I laugh in disbelief — the kind that bursts out unexpectedly, like the loud crack of a whip. “I’m not yet certain how you’ll end up, to be honest. I don’t really like to plan that far ahead — unless it’s absolutely necessary for the outcome of the story. Leaving some things open and loose gives the characters room to grow and change, allowing them to show a side of themselves I might not realize they even possess. I find when I give my characters some space, they usually end up surprising me.” I lean back in my chair until it hovers precariously on two legs, the dark abysmal nothingness stretching out behind me into eternity. “Honestly, Mouse, I wasn’t thinking that far ahead when I created you either. You’re formless, with no history and no future except the one I dream up for you from this point onward. You’re not bound by a setting, a plot, or the opinions of other characters. Right now, your path is the brightest because you have nothing but possibilities ahead of you.”
Mouse takes a hard step back in surprise at hearing my praise, his arms a whirling windmill while his bare feet teeter and slip unsteadily over the edge of the platform behind him. My arm whips out on instinct, and I lean forward in my chair, grasping hold of his forearm and guiding him back onto the solid patch of imaginary ground beside me.
“There now, Mouse — if I wanted to eliminate you, I could’ve just sat back and watched you plummet over the side. Wouldn’t even have had to get my hands dirty.” I can’t help laughing as I release him, and Mouse heaves a series of long breaths, his eyes wild as he turns to peer at his almost demise below.
“That was close,” he mumbles. “What would have happened if I’d gone over?”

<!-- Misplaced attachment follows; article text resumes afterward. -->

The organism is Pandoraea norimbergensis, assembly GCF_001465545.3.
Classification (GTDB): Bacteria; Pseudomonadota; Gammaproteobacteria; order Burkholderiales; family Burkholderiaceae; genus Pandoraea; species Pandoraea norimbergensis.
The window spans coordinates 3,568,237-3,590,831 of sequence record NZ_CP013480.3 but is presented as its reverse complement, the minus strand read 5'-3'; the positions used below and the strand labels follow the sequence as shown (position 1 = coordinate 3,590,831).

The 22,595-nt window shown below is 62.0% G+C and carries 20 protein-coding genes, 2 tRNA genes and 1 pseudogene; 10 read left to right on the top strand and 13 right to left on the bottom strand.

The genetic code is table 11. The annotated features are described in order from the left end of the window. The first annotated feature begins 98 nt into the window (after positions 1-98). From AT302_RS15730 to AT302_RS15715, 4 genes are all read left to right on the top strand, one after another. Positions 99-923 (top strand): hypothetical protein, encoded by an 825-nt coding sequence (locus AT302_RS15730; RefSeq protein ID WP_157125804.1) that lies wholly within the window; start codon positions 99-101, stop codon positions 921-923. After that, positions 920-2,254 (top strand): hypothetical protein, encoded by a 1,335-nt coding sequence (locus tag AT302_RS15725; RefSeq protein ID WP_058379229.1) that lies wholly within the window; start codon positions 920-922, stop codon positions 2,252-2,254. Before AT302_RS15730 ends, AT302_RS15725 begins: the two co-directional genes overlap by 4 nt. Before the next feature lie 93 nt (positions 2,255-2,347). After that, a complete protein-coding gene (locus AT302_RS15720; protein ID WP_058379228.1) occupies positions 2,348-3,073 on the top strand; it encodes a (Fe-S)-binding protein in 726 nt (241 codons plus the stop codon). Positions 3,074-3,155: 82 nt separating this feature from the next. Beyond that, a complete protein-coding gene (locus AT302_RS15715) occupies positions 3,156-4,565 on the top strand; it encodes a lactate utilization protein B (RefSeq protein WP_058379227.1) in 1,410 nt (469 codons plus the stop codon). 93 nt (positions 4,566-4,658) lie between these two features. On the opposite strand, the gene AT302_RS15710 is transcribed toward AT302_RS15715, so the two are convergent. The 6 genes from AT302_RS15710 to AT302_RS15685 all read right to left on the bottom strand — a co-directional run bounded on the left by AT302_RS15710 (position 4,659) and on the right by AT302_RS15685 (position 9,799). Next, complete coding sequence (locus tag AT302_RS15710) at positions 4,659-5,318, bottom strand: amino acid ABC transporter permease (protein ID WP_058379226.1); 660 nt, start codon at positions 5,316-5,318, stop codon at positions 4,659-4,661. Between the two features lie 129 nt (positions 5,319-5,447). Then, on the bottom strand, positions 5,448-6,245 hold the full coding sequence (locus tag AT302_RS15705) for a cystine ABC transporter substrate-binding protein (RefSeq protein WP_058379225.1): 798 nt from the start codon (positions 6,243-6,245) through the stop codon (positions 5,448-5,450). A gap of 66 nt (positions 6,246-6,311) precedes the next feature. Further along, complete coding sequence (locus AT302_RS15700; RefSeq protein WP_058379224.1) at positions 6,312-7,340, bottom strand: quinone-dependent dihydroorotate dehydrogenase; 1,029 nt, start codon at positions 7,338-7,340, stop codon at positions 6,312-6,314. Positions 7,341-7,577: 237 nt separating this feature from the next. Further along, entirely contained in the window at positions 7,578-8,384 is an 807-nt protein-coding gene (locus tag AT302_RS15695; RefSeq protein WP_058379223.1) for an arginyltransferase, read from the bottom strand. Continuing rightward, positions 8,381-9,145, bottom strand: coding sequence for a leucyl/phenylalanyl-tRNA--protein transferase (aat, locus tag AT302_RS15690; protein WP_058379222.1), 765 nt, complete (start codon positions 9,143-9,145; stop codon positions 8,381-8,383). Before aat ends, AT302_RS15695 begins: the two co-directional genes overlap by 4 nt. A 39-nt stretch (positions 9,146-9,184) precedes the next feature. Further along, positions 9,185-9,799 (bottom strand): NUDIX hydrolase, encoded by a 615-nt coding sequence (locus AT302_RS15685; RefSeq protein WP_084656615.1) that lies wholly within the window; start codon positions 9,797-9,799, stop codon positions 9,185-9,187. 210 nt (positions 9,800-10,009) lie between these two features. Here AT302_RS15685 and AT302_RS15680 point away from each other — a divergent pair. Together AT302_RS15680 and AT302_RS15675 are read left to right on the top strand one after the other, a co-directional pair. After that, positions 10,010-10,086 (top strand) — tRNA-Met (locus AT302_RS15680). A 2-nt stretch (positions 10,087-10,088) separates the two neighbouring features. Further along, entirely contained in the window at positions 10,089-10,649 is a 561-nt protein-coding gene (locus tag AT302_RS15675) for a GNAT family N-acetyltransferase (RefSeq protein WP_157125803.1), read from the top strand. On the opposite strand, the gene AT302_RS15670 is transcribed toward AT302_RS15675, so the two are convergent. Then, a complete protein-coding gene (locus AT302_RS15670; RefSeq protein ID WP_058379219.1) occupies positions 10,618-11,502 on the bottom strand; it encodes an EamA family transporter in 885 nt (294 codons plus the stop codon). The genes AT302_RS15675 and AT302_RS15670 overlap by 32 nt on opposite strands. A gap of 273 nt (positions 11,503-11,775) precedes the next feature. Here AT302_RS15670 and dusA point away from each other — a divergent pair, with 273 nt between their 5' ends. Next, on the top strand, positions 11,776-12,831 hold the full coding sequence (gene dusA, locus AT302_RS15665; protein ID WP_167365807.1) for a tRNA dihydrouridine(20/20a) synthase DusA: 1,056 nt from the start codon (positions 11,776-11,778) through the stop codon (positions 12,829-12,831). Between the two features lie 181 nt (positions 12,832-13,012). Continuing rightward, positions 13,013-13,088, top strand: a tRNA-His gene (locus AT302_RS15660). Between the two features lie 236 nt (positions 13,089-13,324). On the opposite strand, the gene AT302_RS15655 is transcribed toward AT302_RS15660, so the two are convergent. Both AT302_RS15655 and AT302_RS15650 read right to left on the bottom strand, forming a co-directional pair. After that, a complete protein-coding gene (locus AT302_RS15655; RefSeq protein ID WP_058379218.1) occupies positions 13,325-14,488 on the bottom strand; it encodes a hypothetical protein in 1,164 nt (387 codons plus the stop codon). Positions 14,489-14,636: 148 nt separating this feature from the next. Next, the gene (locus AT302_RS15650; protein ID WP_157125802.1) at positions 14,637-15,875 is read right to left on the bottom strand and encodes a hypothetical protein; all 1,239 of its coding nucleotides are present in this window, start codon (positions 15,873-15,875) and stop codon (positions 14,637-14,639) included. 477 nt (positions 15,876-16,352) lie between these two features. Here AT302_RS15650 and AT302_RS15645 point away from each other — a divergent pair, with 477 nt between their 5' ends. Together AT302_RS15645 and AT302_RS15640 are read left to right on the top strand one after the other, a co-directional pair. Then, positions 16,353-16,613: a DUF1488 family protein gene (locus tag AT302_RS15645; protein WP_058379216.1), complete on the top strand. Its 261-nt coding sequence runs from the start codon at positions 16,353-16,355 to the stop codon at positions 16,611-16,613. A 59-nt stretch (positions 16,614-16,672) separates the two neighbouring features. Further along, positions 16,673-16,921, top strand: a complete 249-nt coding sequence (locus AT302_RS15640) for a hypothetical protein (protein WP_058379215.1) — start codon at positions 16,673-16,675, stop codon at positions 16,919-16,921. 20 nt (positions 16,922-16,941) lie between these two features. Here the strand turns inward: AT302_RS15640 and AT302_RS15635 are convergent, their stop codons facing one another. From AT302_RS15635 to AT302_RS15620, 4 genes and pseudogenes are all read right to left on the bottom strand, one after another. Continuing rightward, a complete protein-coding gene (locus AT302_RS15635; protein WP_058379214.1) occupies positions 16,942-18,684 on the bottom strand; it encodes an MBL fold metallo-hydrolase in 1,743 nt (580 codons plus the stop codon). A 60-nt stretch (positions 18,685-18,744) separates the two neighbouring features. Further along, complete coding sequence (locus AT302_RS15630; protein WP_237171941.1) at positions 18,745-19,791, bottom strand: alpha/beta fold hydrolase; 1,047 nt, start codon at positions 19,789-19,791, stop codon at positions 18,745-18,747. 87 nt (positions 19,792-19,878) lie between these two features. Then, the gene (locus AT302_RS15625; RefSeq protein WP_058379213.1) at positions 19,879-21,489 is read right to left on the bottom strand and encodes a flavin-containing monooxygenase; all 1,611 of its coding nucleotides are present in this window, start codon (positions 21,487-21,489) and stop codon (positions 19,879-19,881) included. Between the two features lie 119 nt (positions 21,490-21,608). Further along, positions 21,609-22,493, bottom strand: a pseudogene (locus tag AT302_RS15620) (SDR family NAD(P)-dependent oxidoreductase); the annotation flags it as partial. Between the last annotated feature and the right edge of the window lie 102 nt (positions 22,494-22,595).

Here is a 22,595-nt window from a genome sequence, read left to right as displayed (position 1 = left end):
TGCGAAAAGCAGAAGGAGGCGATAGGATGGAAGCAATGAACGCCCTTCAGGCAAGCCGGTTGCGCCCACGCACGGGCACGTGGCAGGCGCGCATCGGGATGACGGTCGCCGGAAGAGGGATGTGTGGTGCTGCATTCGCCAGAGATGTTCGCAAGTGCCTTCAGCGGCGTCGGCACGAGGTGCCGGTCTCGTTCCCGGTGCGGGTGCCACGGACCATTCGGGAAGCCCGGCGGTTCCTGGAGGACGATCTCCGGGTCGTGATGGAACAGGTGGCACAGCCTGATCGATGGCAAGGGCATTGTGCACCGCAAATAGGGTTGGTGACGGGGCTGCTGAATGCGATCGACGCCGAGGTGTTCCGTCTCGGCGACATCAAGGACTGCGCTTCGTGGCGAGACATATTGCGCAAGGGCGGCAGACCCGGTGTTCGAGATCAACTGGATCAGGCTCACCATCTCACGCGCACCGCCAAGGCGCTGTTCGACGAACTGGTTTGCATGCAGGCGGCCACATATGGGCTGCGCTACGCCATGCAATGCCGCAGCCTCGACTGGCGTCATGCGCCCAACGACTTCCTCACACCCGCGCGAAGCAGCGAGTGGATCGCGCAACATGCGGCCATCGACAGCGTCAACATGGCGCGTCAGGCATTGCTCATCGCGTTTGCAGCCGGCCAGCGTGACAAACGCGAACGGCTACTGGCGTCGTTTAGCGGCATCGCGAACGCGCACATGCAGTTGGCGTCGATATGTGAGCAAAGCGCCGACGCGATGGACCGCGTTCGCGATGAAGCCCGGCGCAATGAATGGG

“I haven’t the faintest idea.” — I shrug and shake my head — “Dissolved like a lump of lard in stomach acid, perhaps? Or erased, line by line, like a sketch?”
Mouse blanches at the thought, quickly turning to step away from the edge — closer to the safety of the desk and my immediate vicinity.
“So, what do you suggest, Author? Should we make another attempt?” He tries to smile reassuringly, but it looks more like he’s swallowed something sour and it’s sticking sharply in his throat.
I roll my eyes in response to his obvious and pathetic desperation. Only moments before, the cheeky bastard had called me a liar. Now that he knew the stakes, he was kissing my rear end like the dirty little gnat he truly was.
“Perhaps, if you want to continue existing, the first thing you should do is try not to get on the Author’s nerves,” I say, laughing bitterly. “Antagonizing your creator is not usually a good idea, Mouse. You’ll likely end up someplace very foul by the end of the story. I’d suggest you try to figure out what makes you — as a character — unique and worth keeping around. You’ll worry a lot less about your head if I have a sufficiently good reason to keep it attached there.”
“I should figure it out? Isn’t that your job?” Mouse sputters in disbelief.
“Yes… yes it is,” I respond with a grin.
Mouse grows silent, pondering it awhile. His dark eyes focus on an abstract thought in the distance, and he smiles.
“If I agree to your task, I want you to make me better,” he announces, puffing up his scrawny chest for emphasis. “I want to look more dashing — dark hair and bright eyes, a fine jaw, a built physique. I want to be taller, smarter and more witty. I want readers to be curious and inspired by me. I want your other characters to envy my ability to create my own destiny — through my relationship with you.”
I just stare at him, absolutely stunned.
“I wasn’t expecting that,” I admit, the slow grin taking over the entirety of my face. “I’m impressed, Mouse. Maybe, I’ll keep you around after all.”
[To Be Continued...]